Think Paso Robles reds are all alcohol, toasted oak and extracted fruit? Sure, plenty wines from this Central Coast California region offer burn and new oak glitz, but there are some producers making more restrained examples. Case in point: Broadside.
Broadside is the wife/husband project of Stephanie and Brian Terrizzi, who take an approach characterized by relatively lower alcohol levels and very little to no new oak. I recently tasted through four Broadside wines while chatting with Brian and Stephanie via live-streaming video and Twitter. With Broadside, Brian said he’s aiming for, “balanced, value-driven, food-friendly wines.” And that's exactly how I'd describe the wines I tasted.
In his treatise on lower-alcohol, traditional style California wines, John Bonné called Broadside one of the “new classicists,” a term I think fits well for the Terrizzis.
Stephanie, Broadside’s viticulturist and soil nerd , says picking grapes is like picking vegetables from a garden — you have to get the timing right. Stephanie said she aims to preserve the natural freshness and acidity in the grapes by picking before the ripeness reaches extreme levels.
Stephanie recalled how she was initially “blown away by Paso” when the couple was looking for grapes. “The soil is incredible,” she said. And with, “so many soils, hills, you could almost grow anything in Paso Robles if it’s in the right spot.”
The right spot for Broadside’s Cabernet and Merlot is the Margarita Vineyard. This site’s limestone soils are drizzled with fossilized oyster shells that crumble into a chalky dust, Stephanie explained. The vineyard was originally planted by the Robert Mondavi family in the late 1990s, who had hopes that the site would add another stellar Cabernet to their portfolio. But the vineyard was sold off when Mondavi was bought by Constellation Brands. That left a bunch of Cabernet and Merlot without a home, and the Terrizzis were happy to care for the orphaned Paso fruit.
One of the most attractive things about Broadside’s juice is the price tag. “There’s something really exciting about producing wines that people can drink on a regular basis,” Brian said. He doesn’t want his friends to say, “Oh, my friend makes wine but I can’t afford to buy it.”
The stylistic choice of using less new oak also helps keep costs down. “Too many new barrels, ” Brian said, “it’s almost like a flaw in the wine.” Using old barrels saves money, considering new French oak barrels can run upwards of $1,000 a pop. Brian said he sources good fruit at reasonable prices. And Stephanie and Brian don’t pay consultants — instead they take care of the work themselves. The result is a lineup of wines that over-deliver for their sub-$25 cost.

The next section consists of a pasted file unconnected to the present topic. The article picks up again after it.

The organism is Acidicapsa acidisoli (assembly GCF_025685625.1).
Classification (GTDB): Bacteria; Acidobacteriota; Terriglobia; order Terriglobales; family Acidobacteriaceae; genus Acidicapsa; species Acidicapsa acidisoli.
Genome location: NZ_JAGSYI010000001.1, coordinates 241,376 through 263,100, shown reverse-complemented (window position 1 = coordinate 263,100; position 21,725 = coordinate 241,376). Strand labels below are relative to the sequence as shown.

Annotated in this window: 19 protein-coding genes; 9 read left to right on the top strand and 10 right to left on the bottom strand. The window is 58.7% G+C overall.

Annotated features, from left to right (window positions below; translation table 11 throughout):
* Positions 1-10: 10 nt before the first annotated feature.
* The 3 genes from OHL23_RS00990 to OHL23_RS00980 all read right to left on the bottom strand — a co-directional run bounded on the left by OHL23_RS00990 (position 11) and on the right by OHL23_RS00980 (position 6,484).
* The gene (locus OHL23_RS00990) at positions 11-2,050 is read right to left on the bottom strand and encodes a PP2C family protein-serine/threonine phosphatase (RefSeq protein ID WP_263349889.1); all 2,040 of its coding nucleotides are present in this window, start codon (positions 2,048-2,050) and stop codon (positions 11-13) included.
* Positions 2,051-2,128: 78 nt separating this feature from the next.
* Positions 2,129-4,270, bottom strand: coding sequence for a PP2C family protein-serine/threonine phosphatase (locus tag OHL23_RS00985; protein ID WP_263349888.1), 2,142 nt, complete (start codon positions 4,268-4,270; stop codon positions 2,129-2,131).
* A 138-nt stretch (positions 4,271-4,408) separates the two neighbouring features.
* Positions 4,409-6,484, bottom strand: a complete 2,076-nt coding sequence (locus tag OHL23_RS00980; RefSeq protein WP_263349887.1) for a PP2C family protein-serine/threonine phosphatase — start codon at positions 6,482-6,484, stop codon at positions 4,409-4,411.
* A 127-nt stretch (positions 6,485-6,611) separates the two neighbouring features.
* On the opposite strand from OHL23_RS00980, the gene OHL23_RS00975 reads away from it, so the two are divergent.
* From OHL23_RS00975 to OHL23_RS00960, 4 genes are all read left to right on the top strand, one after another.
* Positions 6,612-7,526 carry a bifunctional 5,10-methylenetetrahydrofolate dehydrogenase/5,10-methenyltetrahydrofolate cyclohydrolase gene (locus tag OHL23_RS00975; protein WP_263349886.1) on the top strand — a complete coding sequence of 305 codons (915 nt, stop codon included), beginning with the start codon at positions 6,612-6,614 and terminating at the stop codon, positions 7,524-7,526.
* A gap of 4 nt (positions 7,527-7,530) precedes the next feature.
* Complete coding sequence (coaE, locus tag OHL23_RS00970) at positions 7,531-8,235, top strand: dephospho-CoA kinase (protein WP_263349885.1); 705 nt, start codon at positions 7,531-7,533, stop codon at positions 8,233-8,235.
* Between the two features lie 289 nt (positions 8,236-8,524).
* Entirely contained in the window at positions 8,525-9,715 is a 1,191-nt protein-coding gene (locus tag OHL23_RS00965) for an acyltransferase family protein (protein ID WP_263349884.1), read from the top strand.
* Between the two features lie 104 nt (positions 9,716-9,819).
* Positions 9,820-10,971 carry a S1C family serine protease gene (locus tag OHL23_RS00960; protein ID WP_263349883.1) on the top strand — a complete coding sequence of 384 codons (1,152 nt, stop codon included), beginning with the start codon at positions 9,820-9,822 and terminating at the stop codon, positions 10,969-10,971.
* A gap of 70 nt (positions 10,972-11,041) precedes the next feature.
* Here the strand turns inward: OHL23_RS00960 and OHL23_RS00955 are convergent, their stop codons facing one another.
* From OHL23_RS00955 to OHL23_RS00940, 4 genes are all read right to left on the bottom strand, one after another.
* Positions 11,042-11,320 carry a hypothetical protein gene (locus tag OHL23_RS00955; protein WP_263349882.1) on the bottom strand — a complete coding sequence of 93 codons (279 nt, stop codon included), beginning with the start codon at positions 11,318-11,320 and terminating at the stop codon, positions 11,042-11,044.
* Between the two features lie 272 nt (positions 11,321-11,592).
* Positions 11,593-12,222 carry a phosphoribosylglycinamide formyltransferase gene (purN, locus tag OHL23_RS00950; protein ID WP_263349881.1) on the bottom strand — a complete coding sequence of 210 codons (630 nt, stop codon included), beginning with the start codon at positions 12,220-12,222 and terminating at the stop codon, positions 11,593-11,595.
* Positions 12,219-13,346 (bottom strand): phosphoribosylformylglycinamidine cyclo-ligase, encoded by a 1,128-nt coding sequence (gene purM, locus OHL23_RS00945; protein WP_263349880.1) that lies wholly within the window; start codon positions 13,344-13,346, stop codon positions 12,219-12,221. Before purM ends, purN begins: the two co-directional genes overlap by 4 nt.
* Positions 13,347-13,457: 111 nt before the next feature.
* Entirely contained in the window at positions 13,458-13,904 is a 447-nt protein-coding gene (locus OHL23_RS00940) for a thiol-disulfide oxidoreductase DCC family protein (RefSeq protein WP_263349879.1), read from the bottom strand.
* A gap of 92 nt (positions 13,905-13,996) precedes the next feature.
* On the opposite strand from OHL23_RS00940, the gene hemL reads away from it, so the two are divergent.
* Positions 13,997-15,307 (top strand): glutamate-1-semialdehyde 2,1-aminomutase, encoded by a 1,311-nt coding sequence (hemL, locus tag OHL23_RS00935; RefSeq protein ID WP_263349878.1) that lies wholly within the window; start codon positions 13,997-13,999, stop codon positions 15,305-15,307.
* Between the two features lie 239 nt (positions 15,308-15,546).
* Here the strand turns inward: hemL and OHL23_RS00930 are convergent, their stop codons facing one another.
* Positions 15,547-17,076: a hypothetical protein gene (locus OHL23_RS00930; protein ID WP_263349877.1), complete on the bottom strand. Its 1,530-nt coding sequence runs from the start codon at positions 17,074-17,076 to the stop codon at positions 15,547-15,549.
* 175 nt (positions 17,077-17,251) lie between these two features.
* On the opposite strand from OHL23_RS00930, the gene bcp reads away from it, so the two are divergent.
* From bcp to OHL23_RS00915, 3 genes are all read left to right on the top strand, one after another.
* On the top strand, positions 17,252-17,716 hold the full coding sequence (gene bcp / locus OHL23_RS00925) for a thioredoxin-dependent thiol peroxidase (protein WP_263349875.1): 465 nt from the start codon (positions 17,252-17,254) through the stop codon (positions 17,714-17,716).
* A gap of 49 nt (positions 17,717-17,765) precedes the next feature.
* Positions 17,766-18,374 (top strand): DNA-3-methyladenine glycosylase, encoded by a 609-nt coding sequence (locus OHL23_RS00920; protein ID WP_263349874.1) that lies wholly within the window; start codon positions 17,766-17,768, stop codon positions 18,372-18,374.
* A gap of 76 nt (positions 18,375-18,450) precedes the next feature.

Here are my notes on the Broadside wines I tasted...
2014 Broadside Chardonnay Wild Ferment - California, Central Coast, Edna Valley
Light gold color. Rich aromas of yellow flowers, juicy melons, pears and baked apples , hints of honeyed white tea. Creamy texture, yet some bright acid as well. Lots of honey, an interesting fruit spectrum (mango, papaya, lychee), with notes of honey and hints of seashells. Ripe, juicy, but maintains freshness and levity at 13.5% alcohol. Mostly stainless steel fermentation but a bit of old oak, too. (86 points)
2013 Broadside Cabernet Sauvignon - California, Central Coast, Paso Robles
Nose of dark blackberries and cherries, some caramel corn, red licorice and sweet coffee notes. Medium-bodied, an easy-drinking approach with soft tannins and moderate acid. Blackberry jam, candied red berries, laced with sweet cola and eucalyptus. Rich and ripe but shows moderate body and some freshness. Stylistically jammier than the wines from the Margarita Vineyard. 13.9% alcohol. (83 points)
2013 Broadside Merlot Margarita Vineyard - California, Central Coast, Paso Robles
Vibrant purple color. Nose of raspberry jam, juicy black cherries, loamy earth and some potting soil with violet petals. On the palate, the purity of the fruit is quite high, with plums, black cherries and blackberries. Moderate acid provides freshness while dusty-earthy tannins provide a velvety feel. I also get complex earth, dust, mushroom and charcoal notes. Full but smooth and not baked or overdone in any way. All Merlot aged in old oak, 14.4% alcohol. Brian argued that Merlot is a great fit for the Margarita Vineyard because it ripens a month earlier than Cabernet and maintains great acidity, tart fruit and intensity. Based on this wine, I totally agree. (88 points)
2013 Broadside Cabernet Sauvignon Margarita Vineyard - California, Central Coast, Paso Robles
Vibrant ruby color. I the nose, I get some tart red and black currant, plum skins, some earthy, charcoal notes, sweet pipe tobacco, cocoa powder and roasted coffee. Full-bodied but fresh on the palate with dusty tannins. Black currant, blackberry, some tart plum skins, the fruit is rich but also crunchy and tart. Complex loam, sweet clove, pipe tobacco, hints of mint and roasted coffee. Lovely tartness on the finish. Approachable young but I’d like to retaste this in two to four years. Includes 12% Merlot, 14.2% alcohol. (89 points)